With the complex challenges facing our planet, never have we needed science more. That recognition is part of the motivation driving a scientific revolution — the Open Science Movement — that aims to make research and data widely accessible to all sectors of society. After all, shouldn't we ensure broad use of science, particularly for research that has the potential to inform decisions made by government, business, industry, nongovernmental organizations and individuals? For science that can improve people's lives, shouldn't everyone have access? The Open Science Movement works toward making science available so that it can be used to to improve human health and well-being, accelerate discovery and innovation, and stimulate new ways of thinking.

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The momentum for Open Science has been growing for years. The America Creating Opportunities to Meaningfully Promote Excellence in Technology, Education and Science Act (America COMPETES Act), signed by President Bush in 2007 and reauthorized in 2010, required federal agencies to promote open exchange of data and research among agencies, the public and policymakers. The bar was raised further in a 2013 memo from John Holdren, the director of the White House Office of Science and Technology Policy, who instructed federal agencies to make results from research funded with taxpayer dollars freely available within 12 months after publication. We've since seen data-sharing requirements unrolled by agencies like the National Institutes of Health and National Science Foundation, creation of new data-sharing networks like Data Observation Network for Earth (DataOne) and a wide variety of publicly available datasets.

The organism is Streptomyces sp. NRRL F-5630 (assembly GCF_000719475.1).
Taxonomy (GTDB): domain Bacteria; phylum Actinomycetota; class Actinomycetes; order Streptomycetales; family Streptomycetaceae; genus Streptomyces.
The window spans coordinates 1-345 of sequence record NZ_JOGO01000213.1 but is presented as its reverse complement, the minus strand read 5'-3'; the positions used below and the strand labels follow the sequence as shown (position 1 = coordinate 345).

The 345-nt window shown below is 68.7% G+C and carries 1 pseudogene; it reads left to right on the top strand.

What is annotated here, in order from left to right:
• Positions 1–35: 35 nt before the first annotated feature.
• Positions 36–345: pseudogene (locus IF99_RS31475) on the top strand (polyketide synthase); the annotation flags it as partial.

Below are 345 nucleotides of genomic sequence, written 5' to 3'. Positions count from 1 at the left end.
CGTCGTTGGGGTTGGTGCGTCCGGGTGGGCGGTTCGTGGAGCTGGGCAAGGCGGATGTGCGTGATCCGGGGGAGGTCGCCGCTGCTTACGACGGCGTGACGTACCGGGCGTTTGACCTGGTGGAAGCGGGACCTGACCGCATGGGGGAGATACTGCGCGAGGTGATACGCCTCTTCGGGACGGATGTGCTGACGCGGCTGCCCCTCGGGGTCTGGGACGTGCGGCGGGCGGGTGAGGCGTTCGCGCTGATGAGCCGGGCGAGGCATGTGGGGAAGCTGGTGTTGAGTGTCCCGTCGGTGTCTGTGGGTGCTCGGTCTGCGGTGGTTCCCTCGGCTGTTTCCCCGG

The Open Science Movement provides an interesting backdrop for two recent bills being considered by the House. Despite using open science ideas and language, are these bills actually in sync with the intent of the Open Science Movement — to promote and facilitate wider use of science? Or do they undermine it? Let’s take a closer look.

H.R. 1030, the Secret Science Reform Act, prohibits the Environmental Protection Agency (EPA) from proposing, finalizing or disseminating regulations or assessments based on science that is not transparent, accessible or reproducible. The bill specifically requires that all scientific and technical information (i.e., data, materials, protocols, computer codes and models) used by the agency be publicly available online in a form that allows independent analysis and reproduction of results.

H.R. 1029, the EPA Science Advisory Board Reform Act, changes the rules governing who may serve as a board member. The amendments in this bill make it more difficult to engage scientists who have conducted research that may directly or indirectly be reviewed as part of the advisory activity.